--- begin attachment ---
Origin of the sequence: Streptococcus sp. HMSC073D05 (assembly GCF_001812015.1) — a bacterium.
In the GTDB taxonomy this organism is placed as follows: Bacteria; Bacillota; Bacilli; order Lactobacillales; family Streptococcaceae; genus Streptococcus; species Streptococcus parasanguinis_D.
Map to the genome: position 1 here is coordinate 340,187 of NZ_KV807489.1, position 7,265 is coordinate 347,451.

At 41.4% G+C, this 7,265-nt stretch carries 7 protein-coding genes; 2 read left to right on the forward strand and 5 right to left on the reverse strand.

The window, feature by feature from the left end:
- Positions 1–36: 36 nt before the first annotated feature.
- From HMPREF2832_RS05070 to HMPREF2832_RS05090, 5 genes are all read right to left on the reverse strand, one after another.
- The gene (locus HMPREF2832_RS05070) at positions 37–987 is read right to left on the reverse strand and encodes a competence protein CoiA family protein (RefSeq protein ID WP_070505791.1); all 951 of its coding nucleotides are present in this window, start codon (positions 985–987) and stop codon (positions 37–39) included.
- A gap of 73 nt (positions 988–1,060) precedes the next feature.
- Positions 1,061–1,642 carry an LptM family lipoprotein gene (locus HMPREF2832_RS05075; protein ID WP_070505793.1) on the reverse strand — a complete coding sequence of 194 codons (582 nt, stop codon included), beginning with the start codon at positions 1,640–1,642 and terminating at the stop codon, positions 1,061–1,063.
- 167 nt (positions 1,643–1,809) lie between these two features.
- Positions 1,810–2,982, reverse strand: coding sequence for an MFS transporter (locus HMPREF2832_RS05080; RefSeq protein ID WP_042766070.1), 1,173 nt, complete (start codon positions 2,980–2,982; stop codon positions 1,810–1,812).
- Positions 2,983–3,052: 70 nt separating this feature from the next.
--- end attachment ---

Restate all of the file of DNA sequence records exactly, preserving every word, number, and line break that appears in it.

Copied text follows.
Origin of the sequence: Streptococcus sp. HMSC073D05 (assembly GCF_001812015.1) — a bacterium.
In the GTDB taxonomy this organism is placed as follows: Bacteria; Bacillota; Bacilli; order Lactobacillales; family Streptococcaceae; genus Streptococcus; species Streptococcus parasanguinis_D.
Map to the genome: position 1 here is coordinate 340,187 of NZ_KV807489.1, position 7,265 is coordinate 347,451.

At 41.4% G+C, this 7,265-nt stretch carries 7 protein-coding genes; 2 read left to right on the forward strand and 5 right to left on the reverse strand.

The window, feature by feature from the left end:
- Positions 1–36: 36 nt before the first annotated feature.
- From HMPREF2832_RS05070 to HMPREF2832_RS05090, 5 genes are all read right to left on the reverse strand, one after another.
- The gene (locus HMPREF2832_RS05070) at positions 37–987 is read right to left on the reverse strand and encodes a competence protein CoiA family protein (RefSeq protein ID WP_070505791.1); all 951 of its coding nucleotides are present in this window, start codon (positions 985–987) and stop codon (positions 37–39) included.
- A gap of 73 nt (positions 988–1,060) precedes the next feature.
- Positions 1,061–1,642 carry an LptM family lipoprotein gene (locus HMPREF2832_RS05075; protein ID WP_070505793.1) on the reverse strand — a complete coding sequence of 194 codons (582 nt, stop codon included), beginning with the start codon at positions 1,640–1,642 and terminating at the stop codon, positions 1,061–1,063.
- 167 nt (positions 1,643–1,809) lie between these two features.
- Positions 1,810–2,982, reverse strand: coding sequence for an MFS transporter (locus HMPREF2832_RS05080; RefSeq protein ID WP_042766070.1), 1,173 nt, complete (start codon positions 2,980–2,982; stop codon positions 1,810–1,812).
- Positions 2,983–3,052: 70 nt separating this feature from the next.